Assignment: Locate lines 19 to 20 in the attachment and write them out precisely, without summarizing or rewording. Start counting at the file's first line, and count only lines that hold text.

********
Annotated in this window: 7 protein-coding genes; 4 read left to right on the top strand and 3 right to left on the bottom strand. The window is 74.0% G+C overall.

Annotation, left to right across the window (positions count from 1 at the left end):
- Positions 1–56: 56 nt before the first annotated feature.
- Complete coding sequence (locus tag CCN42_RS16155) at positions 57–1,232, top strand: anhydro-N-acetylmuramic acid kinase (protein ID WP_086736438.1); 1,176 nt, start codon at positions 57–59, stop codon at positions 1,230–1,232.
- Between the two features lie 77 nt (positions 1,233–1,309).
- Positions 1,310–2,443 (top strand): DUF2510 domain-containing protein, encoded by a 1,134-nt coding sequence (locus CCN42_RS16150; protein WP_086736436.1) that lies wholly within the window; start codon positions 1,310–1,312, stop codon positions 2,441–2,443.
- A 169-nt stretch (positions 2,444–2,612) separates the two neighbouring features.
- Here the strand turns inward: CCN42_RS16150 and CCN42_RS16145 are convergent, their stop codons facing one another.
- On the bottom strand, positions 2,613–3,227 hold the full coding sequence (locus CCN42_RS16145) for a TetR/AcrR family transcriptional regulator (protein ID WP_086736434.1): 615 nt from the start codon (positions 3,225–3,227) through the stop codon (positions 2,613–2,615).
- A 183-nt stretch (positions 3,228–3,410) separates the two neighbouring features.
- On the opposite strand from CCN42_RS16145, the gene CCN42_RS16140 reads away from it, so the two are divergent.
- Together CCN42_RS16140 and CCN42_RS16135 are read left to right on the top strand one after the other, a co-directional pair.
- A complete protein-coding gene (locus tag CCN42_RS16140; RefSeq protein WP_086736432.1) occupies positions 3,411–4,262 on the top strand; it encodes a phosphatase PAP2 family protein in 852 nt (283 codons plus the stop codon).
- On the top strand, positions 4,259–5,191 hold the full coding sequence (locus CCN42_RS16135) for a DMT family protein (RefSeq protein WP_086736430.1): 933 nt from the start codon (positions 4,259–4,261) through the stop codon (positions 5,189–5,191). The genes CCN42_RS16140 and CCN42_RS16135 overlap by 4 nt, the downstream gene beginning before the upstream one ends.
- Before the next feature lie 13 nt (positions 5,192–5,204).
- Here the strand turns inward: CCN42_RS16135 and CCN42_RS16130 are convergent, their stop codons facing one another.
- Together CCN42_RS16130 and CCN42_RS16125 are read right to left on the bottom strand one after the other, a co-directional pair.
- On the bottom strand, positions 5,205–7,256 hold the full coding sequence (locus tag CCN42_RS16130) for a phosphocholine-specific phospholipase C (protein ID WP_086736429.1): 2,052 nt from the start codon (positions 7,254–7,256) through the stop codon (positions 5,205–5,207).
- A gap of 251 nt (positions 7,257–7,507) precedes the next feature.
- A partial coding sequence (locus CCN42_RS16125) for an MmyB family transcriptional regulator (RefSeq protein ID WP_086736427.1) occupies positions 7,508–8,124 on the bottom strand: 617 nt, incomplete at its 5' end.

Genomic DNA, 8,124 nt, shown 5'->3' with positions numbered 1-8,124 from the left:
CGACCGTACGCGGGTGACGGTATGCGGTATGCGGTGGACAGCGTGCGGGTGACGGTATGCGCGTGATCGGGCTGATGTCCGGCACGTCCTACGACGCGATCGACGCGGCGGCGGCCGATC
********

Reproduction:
- A gap of 251 nt (positions 7,257–7,507) precedes the next feature.
- A partial coding sequence (locus CCN42_RS16125) for an MmyB family transcriptional regulator (RefSeq protein ID WP_086736427.1) occupies positions 7,508–8,124 on the bottom strand: 617 nt, incomplete at its 5' end.